Going into CTIA, who would have thought that the most newsworthy tablet launch would come from a Chinese device maker better known for mid-range Android tablets that are more often found overseas than in America?
Well, that is exactly what happened with the T-Mobile SpringBoard, a seven-inch Honeycomb tablet made by Huawei (pronounced “wah-way”) that was previously unveiled as the MediaPad and that leaves a very positive impression.
The seven-inch device sports the usual array of Honeycomb-tablet specs, including a 1.2GHz dual-core processor, 16GB capacity, and a five-megapixel shooter. In terms of size and weight, the SpringBoard is a tad bit thicker than the iPad 2 (.4 to .34 inches, respectively), but at 14.1 ounces, weighs less than most owing to its smaller size, and it feels solid and well built. This certainly isn’t a budget device.
When it was announced, the MediaPad held the curious distinction of being the first device with Android Honeycomb version 3.2. It was later revealed that the main purpose behind the 3.2 update was to scale Honeycomb down for 7-inch screens, and also tweak it for other ARM processors outside of the NVIDIA Tegra 2 chipset found in every other previous Honeycomb tablet.
What makes the SpringBoard really stand out is its display. The SpringBoard has a 1280 x 800 screen resolution, which translates to approximately 216 pixels per inch for its seven-inch screen. Most 10.1-inch Honeycomb tablets clock in with about 150 pixels per inch, while the iPad 2 has a PPI count of 132.
Of course, display quality is determined by more than just numbers, brightness and color reproduction also play a major role, which is why the iPad 2 still has one of the best screens to date. That said, the SpringBoard display certainly looks nice, at least on the tradeshow floor, where the harsh glare of overhead lights is a constant nuisance. It’s also great to see that the potentially stellar display won’t go to waste as the SpringBoard is one of the few Honeycomb tablets that supports Netflix streaming.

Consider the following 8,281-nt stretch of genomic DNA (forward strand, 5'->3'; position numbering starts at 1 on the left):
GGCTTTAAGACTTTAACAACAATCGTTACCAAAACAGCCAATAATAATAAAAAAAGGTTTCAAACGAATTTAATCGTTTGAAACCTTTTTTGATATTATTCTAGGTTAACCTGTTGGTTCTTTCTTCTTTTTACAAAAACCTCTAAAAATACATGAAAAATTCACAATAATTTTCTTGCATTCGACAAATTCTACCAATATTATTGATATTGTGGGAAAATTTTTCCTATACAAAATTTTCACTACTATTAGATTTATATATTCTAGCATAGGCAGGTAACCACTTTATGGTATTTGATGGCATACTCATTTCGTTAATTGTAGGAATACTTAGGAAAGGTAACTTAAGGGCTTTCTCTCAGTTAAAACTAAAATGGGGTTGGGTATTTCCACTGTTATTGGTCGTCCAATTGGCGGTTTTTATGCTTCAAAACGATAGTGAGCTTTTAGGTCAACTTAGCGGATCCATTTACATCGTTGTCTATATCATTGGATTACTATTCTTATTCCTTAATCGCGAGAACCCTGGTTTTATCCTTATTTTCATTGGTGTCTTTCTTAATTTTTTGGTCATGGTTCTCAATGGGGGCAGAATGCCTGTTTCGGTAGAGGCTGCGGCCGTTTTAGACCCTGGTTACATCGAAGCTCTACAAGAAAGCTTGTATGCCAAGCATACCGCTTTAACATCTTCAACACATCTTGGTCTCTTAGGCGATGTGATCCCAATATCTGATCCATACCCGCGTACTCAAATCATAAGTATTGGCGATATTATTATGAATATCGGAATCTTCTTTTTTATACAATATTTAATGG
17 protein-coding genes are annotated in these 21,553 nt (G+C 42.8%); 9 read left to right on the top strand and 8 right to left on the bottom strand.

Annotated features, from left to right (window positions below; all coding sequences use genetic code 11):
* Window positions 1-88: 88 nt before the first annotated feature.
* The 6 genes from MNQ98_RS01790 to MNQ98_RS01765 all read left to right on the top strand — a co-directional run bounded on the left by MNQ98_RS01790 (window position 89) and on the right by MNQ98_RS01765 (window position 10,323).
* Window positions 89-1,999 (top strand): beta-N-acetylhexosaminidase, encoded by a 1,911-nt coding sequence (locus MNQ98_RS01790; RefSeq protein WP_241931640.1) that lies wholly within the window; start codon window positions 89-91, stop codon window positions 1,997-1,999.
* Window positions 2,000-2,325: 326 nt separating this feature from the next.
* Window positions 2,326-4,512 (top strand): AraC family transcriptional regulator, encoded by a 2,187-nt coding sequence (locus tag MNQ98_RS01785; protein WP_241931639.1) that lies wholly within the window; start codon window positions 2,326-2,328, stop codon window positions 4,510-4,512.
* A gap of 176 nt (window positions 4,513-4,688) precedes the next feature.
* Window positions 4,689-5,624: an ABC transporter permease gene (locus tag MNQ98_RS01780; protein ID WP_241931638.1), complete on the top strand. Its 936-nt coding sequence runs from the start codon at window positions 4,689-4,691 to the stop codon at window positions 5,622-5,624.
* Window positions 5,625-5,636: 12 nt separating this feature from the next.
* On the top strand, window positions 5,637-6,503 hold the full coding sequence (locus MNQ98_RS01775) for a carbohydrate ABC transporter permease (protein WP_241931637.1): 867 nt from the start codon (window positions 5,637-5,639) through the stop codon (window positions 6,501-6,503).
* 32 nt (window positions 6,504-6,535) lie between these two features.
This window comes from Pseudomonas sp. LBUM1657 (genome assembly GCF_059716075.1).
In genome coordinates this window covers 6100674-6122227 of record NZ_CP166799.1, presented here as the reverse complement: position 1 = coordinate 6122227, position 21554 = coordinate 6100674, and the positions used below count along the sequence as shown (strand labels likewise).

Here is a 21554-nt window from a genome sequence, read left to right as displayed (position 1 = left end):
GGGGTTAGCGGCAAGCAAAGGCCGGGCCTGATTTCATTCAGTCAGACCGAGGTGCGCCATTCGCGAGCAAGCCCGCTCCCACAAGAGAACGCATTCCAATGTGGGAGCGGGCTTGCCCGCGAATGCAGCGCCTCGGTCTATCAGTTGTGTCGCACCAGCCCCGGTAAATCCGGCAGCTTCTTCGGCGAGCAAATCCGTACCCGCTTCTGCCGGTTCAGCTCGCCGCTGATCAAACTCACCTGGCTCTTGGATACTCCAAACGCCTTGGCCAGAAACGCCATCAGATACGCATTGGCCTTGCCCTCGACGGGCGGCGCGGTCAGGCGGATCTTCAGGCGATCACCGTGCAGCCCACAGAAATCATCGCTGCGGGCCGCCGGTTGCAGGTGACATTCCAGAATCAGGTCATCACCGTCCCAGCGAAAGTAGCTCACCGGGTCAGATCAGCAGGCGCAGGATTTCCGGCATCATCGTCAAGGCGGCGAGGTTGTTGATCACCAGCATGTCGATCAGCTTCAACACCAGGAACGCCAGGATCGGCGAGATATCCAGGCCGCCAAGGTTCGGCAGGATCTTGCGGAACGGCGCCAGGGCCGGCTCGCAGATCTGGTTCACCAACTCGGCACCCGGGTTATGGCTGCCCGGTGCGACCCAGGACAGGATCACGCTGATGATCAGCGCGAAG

Coming to T-Mobile
It doesn’t appear as if the T-Mobile SpringBoard will shed its carrier partner and hit retail as a Wi-Fi-only device. Huawei reps commented that the SpringBoard would be a T-Mobile exclusive, destined for the carriers HSPA+ network.
Unfortunately, with a carrier comes a contract, which inflates the overall cost of ownership. Neither T-Mobile nor Huawei have announced pricing, but rumors suggest the SpringBoard will cost $199 at launch. Again, that’s a nice entry-level price point, but T-Mobile’s data plans start at $40 per month for 2GB.
The T-Mobile SpringBoard is slated for a holiday release, which could mean any time between now and Christmas. By then, some new tablets should also be in the pipeline, including some new Motorola Xooms, which could match the SpringBoard’s high-quality display, and the seven-inch Kindle Fire that will almost certainly cost less than the new T-Mobile tablet factoring in the contract.